Cytogenetics revealed a 46,X,del(X)(q13 ® q22)inv(X)(q23-q27) chromosomal constitution. A typical G-banded karyotype from the proband is shown in Figure 2A. At first glance the rearranged X chromosome looked as if it were an i(Xp). Close examination of the altered X from a large number of metaphases revealed that: a) this chromosome was present in every metaphase spread, b) this chromosome showed signals on both telomeric ends (Figure 2B), and c) this was the result of two events. First, there was an interstitial deletion in the long arm of one X-chromosome between q13 and q22 regions, followed by restitution and a paracentric inversion in the same arm between bands q22 and q27, as diagrammatically shown in Figure 3. Because of these two events (deletion/inversion) the derivative X-chromosome is shorter than the normal X-chromosome, and has two prominent bands in the lower arm. The p arm of this altered X had a normal G-banding pattern. No other chromosome showed any structural or numerical abnormality. Mosaicism was ruled out in this patient after scanning 200 G-banded metaphase spreads.
Figure 2 - (A) A G-banded karyotype of the patient showing an altered X-chromosome. All autosomes and the other X-chromosome appear normal in their banding patterns. Two X-chromosomes (one normal and the other altered) from four additional metaphase spreads are shown on the bottom row. (B) FISH preparation of a partial metaphase plate showing telomeric signals on both ends of the altered X-chromosome (arrow).
Figure 3 - Diagrammatic pathways showing the formation of an altered X-chromosome.
All family members whose lymphocytes were analyzed showed normal 46,XX or 46,XY chromosome constitutions.
X-Chromatin and late replication analyses
Barr body (X-chromatin) was analyzed in 300 interphase nuclei prepared from buccal mucosal cells of the proband. Two interphase cells showed a possible presence of X-chromatin. The size of the X-chromatin appeared to be normal, indicating that it was probably formed by the intact X-chromosome.
Approximately 100 metaphase spreads from the BrdU-incorporated experiments were analyzed for the late-replication pattern of the X-chromosome. We did not find any cells with a late-replication pattern in either the normal or the altered X-chromosome (data not shown).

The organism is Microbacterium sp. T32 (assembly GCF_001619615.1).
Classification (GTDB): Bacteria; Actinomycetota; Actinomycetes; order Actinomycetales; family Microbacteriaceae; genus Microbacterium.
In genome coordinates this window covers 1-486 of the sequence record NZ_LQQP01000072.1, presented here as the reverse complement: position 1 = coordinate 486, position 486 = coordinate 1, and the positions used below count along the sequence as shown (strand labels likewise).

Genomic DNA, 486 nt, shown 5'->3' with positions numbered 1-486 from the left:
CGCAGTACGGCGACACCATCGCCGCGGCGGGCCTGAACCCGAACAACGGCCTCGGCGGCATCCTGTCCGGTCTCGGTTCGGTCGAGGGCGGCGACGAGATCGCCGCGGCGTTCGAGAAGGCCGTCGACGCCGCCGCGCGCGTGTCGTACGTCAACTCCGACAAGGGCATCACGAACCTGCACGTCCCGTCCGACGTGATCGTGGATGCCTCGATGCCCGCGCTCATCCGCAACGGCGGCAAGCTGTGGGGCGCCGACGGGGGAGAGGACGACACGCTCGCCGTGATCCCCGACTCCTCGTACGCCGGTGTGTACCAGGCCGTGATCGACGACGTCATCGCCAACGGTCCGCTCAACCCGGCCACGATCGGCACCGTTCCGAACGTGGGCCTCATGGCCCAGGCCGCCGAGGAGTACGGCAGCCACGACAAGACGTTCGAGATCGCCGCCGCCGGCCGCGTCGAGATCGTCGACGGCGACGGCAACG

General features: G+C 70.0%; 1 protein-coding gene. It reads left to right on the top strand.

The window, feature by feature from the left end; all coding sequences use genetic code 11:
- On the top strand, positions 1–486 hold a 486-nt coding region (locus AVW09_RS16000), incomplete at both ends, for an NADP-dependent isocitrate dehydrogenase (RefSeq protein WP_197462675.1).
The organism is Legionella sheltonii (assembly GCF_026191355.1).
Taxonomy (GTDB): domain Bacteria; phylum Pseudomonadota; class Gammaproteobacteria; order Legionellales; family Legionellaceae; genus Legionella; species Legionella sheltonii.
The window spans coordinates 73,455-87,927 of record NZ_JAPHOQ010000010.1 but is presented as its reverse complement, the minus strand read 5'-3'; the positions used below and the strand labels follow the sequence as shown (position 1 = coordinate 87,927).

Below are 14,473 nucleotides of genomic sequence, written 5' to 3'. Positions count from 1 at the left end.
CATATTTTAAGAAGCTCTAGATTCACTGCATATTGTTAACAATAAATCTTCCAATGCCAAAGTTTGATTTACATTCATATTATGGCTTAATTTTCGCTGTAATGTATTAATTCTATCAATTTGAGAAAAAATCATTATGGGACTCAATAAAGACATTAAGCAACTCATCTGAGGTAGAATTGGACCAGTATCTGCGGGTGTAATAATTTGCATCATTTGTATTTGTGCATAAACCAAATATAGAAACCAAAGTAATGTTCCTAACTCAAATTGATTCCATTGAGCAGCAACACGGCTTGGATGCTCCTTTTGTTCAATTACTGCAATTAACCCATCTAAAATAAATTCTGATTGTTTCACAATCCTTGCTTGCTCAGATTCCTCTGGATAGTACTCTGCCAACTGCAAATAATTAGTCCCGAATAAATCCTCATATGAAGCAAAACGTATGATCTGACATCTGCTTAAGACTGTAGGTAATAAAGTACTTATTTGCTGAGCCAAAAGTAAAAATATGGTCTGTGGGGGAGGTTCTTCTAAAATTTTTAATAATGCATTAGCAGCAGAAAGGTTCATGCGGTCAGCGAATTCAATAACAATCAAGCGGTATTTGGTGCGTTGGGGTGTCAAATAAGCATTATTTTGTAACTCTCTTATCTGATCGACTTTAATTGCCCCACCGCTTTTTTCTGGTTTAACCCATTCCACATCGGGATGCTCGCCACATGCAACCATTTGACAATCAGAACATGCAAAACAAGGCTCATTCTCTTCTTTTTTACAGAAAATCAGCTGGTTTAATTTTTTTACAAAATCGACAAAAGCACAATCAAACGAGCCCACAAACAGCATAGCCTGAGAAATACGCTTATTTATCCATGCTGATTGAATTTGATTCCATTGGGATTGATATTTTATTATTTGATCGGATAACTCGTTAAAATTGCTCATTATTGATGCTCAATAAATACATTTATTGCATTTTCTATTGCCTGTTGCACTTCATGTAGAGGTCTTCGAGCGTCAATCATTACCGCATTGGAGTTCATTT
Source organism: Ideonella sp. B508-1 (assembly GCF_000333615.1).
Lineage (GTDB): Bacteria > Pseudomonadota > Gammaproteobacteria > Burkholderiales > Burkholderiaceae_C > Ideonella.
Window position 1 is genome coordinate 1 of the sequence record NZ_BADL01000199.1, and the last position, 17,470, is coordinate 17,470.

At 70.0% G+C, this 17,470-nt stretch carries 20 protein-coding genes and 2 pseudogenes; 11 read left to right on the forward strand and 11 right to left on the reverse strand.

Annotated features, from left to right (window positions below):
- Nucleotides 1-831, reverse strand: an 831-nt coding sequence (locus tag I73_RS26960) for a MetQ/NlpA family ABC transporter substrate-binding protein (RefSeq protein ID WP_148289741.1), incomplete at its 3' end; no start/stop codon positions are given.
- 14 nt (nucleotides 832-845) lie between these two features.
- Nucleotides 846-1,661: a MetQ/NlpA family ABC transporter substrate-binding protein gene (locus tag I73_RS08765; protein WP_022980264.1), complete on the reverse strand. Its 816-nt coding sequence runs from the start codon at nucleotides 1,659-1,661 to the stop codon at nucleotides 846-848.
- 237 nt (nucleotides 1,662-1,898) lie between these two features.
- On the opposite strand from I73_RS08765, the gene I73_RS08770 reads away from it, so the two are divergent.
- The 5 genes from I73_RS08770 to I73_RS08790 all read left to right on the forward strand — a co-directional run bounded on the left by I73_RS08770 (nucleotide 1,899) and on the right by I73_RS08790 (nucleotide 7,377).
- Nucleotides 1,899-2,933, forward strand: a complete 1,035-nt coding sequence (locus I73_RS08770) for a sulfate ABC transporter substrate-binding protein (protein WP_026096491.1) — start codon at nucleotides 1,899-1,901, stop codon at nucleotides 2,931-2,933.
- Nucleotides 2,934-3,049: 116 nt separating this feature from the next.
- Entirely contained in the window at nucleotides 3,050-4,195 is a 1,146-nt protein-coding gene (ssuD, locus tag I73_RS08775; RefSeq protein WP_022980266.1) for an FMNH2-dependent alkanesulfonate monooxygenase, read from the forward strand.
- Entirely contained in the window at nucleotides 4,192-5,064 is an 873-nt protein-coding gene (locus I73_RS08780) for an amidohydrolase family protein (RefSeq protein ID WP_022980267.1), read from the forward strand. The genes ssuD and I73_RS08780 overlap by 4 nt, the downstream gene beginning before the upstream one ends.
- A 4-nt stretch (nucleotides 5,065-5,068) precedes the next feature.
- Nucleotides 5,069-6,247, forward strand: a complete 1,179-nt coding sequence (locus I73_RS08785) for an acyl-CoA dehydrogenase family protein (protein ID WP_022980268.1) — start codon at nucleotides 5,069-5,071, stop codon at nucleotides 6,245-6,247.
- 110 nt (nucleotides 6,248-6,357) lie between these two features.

Telomeric associations (TAs) involving mostly single chromatids were present in 80 of 98 metaphase spreads examined. Typical examples of selected TAs in the lymphocytic metaphases of the patient are shown in Figure 4. Practically every chromosome, including the altered X-chromosome, was a participant in such associations (Figure 4B and C). The altered X-chromosome was involved in TAs with the same frequency as the normal X. Mostly two, but sometimes three, chromosomes were also involved in telomeric associations (Figure 4A). Telomeric association involving both sister chromatids within or between chromosomes was a rare phenomenon. The frequency of associations for each pair of chromosomes is shown in Table I. There were from 0 to 6 associations between metaphases, with a mean value of 2.4 telomeric associations per cell. A large majority of cells showed one or two such associations; cells with more than five associations were rarely present (Table II). Not a single cell showed a complete ring configuration.
Figure 4 - Examples of telomeric associations present in the lymphocyte cultures of our patient. Most chromosomes are identified by their characteristic banding patterns, including the altered X-chromosome (arrows).
|Chromosome number||No. of times involved in TAs|
Numbers in parentheses represent percentage (%) of individual chromosomes involved in Tas.
|No. of TAs/cell||No. of cells with TAs|
Mean association per cell: 2.4 (65 total cells).
Genes essential for normal ovarian development are located on both arms of the X-chromosome (Fitch et al., 1982). An abnormality in the number or structure of the X-chromosome results in a disturbance in the normal process of translation of genetic sex and the final determination of phenotypic sex (Jost, 1959-1960; Jost, 1972). Women with an Xq deletion, ascertained because of primary or secondary amenorrhea, show gonadal dysgenesis. However, with few exceptions, the stature of these individuals is normal (Ferguson-Smith, 1965; Therman, 1983). Therman (1983) proposed that the Xq13 ® Xq27 region also has to be intact in both the X-chromosomes to allow normal ovarian and female sexual development. Studies on the deletion of the X-chromosome have revealed that in most of these cases the breaks occur within this critical Xq13 ® Xq27 region (Summit et al., 1978). Also, in the present case the deletion observed, Xq13 ® Xq22, involved the critical region of the X-chromosome, along with an inversion (Figures 2 and 3).
There have been several reports of deletions at various sites of the long arm of the X-chromosome, with different clinical manifestations. These included del(X)(q22) (Ruthner et al., 1979), del(X)(q26)-(3 cases) (Fitch et al., 1982), del(X)(q23) (Mijin et al., 1982), del(X)(q21) associated with gonadoblastoma (Seki et al., 1981), and (del)(Xq22) (Wyss et al., 1982). In all these reported cases, patients showed menstrual irregularities, but none of them had typical features of Turner syndrome.